Bulls and heifers are separated at four months enabling a tailored nutrition programme which takes in to account their very different requirements.

Heifers are allowed to grow to achieve adequate frame size before and start creep feeding about four to six weeks before weaning, and are continued through to be intensively finished. The young bulls are started on creep feeding when separated at four months and pushed intensively to finishing.


Diets are all home mixed using the same basic ingredients – homegrown forage and cereals combined with cost effective bought in straights and balancers, with some acid buff for the bull’s feed. The key is formulating diets specific to age, weight and gender, consequently they offer flexibility to vary starch and protein levels at key stages of development. See Table 3.

Measuring and monitoring

Sample batches are weighed and benchmarked – at birth, at eight month weaning and thereafter at six weekly intervals until reaching target finishing weight.

“We rate weighing a great management tool and time well spent,” says Fergal, “Whilst good stockmen have a fair idea of how the beasts are performing, sometimes you get a surprise.”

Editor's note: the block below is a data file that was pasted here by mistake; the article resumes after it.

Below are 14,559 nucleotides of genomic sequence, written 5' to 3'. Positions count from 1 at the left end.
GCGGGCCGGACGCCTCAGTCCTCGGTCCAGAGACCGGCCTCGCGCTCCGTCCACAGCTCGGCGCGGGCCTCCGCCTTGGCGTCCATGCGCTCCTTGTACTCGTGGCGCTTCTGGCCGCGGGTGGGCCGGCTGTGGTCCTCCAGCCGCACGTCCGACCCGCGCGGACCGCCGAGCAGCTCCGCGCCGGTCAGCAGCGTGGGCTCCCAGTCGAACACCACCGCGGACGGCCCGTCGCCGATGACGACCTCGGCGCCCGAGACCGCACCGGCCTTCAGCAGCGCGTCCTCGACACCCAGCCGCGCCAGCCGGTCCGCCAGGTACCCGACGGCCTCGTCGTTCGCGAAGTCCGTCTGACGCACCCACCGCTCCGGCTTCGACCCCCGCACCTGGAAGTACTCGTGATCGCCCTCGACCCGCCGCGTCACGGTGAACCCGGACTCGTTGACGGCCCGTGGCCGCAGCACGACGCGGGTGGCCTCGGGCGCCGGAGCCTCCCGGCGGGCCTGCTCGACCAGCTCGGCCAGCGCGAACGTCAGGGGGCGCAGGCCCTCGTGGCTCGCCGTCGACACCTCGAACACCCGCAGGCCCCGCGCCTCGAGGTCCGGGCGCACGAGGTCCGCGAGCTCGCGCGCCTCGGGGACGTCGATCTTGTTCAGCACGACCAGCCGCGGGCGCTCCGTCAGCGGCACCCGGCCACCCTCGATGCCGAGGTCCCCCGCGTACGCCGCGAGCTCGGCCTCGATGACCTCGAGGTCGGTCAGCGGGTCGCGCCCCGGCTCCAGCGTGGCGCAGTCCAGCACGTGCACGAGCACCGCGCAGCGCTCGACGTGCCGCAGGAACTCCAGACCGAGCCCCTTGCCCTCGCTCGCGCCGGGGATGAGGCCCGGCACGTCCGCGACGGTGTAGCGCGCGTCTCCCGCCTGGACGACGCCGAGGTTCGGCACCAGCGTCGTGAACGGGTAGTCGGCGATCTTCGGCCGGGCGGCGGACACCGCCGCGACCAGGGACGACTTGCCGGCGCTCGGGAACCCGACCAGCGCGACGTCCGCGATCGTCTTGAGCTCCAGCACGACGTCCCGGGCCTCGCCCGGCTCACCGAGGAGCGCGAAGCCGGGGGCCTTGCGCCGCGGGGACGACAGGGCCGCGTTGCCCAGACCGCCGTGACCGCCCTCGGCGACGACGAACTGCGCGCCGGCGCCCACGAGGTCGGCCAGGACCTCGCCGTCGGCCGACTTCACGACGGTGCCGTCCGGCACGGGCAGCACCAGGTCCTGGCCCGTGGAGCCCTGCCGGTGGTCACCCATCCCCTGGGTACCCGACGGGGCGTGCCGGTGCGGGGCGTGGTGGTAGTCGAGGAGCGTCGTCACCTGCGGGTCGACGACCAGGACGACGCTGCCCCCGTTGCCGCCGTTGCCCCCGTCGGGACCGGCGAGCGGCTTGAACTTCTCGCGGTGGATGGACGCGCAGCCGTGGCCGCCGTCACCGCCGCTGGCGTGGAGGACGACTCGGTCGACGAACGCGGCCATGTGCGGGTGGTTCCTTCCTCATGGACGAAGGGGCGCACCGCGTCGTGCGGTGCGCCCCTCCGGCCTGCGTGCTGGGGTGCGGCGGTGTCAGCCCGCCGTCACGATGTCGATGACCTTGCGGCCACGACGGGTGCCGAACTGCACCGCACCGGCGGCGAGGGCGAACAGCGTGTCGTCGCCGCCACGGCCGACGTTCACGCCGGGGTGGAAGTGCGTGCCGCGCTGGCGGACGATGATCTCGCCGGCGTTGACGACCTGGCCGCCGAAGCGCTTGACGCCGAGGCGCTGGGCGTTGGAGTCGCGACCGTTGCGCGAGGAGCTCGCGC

The Watsons run a closed herd and only buy in herd sires which are generally selected from pedigree breeders with high herd health status. The farm herd health plan is reviewed annually with the farm vet and at present the Watson’s vaccinate against black leg and pneumonia.

Continental sires, and in particular Charolais noted for its weight for age, have an important role to play in efficient beef production; they are able to finish to heavier weights in a shorter period of time and thereby demonstrate improved efficiency. Consequently, now is the time to be increasing output if farmers wish to maintain a profitable and sustainable system.

Data from Northern Ireland cattle slaughtered in 2015 highlights the crux of the current issue – that Continental sires are associated with improved output, from young bulls, steers and heifers. See table 1. Finishers’ immediate challenge is to manage these Continental cross progeny to fit market specifications.